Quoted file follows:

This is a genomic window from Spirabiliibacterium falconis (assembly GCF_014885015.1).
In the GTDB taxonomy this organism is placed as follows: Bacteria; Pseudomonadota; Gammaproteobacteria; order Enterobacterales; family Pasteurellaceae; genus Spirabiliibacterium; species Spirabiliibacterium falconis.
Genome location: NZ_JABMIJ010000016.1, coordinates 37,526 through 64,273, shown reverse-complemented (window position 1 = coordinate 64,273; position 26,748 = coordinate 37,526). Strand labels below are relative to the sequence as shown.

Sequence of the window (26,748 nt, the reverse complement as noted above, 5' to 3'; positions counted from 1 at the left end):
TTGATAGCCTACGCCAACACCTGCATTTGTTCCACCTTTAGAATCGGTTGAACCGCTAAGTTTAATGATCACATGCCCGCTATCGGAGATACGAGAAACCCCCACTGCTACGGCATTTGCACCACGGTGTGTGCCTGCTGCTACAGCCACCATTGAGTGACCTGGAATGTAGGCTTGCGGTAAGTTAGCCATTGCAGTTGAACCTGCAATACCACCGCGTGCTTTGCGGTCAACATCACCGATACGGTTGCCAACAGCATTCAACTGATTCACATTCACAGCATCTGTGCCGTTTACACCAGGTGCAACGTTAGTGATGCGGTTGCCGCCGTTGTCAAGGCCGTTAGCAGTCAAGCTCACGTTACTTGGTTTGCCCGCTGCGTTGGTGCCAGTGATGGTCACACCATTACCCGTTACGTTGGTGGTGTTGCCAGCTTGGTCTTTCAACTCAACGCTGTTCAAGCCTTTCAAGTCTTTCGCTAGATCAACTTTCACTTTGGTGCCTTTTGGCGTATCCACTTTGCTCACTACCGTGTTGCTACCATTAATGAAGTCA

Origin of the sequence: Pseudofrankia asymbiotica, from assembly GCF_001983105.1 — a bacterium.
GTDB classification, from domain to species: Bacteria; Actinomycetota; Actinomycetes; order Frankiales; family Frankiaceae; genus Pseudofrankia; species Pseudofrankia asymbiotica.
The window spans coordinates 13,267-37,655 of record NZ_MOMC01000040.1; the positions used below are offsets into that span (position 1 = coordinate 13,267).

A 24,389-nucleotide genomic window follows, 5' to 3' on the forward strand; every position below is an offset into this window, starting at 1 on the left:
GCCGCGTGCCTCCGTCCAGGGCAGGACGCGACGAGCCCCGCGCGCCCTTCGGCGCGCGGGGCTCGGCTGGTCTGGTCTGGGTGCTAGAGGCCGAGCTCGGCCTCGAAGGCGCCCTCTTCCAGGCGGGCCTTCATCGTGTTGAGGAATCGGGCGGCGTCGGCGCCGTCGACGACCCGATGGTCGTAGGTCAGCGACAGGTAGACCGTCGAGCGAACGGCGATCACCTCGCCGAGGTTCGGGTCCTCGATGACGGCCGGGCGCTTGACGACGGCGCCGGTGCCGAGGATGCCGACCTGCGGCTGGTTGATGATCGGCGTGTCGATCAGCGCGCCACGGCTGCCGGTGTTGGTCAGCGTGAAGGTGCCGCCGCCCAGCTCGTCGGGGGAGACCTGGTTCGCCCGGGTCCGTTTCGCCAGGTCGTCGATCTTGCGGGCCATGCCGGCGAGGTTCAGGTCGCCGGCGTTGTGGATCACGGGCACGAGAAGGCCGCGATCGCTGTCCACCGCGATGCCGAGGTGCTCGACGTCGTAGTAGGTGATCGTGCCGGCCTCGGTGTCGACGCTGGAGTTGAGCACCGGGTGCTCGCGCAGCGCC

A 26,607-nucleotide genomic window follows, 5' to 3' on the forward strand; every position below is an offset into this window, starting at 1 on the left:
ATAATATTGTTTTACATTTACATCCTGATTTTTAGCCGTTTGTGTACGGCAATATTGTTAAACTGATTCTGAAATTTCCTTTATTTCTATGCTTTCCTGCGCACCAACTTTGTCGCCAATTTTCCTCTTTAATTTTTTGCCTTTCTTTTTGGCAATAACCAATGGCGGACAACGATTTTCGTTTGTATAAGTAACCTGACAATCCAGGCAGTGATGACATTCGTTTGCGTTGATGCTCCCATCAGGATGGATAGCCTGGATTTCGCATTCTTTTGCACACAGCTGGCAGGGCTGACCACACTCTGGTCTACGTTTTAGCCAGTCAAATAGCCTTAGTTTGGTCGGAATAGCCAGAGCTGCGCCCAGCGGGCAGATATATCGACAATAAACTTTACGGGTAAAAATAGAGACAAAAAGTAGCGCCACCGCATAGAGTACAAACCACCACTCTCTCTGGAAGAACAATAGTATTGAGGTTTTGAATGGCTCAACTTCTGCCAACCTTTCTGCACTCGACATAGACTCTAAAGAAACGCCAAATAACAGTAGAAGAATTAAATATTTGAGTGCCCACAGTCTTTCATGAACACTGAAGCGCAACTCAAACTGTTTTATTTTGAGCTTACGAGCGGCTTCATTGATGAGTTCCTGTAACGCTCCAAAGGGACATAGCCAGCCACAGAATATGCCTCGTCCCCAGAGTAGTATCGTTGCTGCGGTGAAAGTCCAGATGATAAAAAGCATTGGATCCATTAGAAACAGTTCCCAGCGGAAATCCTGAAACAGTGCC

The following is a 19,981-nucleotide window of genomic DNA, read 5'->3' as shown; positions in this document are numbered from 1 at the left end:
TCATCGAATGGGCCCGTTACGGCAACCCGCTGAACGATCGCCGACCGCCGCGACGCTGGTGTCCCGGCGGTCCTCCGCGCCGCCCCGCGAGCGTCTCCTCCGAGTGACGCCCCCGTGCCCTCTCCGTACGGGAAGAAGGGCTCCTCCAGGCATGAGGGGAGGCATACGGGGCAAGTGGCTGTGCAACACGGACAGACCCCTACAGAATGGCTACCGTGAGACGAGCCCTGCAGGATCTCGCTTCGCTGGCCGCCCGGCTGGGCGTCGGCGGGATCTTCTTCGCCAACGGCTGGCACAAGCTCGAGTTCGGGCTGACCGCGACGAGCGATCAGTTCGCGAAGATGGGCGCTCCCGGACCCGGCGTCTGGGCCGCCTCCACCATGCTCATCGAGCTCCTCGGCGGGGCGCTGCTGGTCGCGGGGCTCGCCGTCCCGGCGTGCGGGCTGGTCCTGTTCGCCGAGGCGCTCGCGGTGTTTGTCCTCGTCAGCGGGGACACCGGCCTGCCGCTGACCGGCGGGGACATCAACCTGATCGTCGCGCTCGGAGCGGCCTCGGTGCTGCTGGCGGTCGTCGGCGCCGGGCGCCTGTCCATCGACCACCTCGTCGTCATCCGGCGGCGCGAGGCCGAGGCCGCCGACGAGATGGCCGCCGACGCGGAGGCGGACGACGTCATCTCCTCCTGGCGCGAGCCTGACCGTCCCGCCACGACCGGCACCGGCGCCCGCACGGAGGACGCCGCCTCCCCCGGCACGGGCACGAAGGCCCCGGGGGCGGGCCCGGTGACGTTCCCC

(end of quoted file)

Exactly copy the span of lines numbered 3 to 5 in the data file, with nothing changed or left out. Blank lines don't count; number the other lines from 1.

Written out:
Genome location: NZ_JABMIJ010000016.1, coordinates 37,526 through 64,273, shown reverse-complemented (window position 1 = coordinate 64,273; position 26,748 = coordinate 37,526). Strand labels below are relative to the sequence as shown.

Sequence of the window (26,748 nt, the reverse complement as noted above, 5' to 3'; positions counted from 1 at the left end):
TTGATAGCCTACGCCAACACCTGCATTTGTTCCACCTTTAGAATCGGTTGAACCGCTAAGTTTAATGATCACATGCCCGCTATCGGAGATACGAGAAACCCCCACTGCTACGGCATTTGCACCACGGTGTGTGCCTGCTGCTACAGCCACCATTGAGTGACCTGGAATGTAGGCTTGCGGTAAGTTAGCCATTGCAGTTGAACCTGCAATACCACCGCGTGCTTTGCGGTCAACATCACCGATACGGTTGCCAACAGCATTCAACTGATTCACATTCACAGCATCTGTGCCGTTTACACCAGGTGCAACGTTAGTGATGCGGTTGCCGCCGTTGTCAAGGCCGTTAGCAGTCAAGCTCACGTTACTTGGTTTGCCCGCTGCGTTGGTGCCAGTGATGGTCACACCATTACCCGTTACGTTGGTGGTGTTGCCAGCTTGGTCTTTCAACTCAACGCTGTTCAAGCCTTTCAAGTCTTTCGCTAGATCAACTTTCACTTTGGTGCCTTTTGGCGTATCCACTTTGCTCACTACCGTGTTGCTACCATTAATGAAGTCA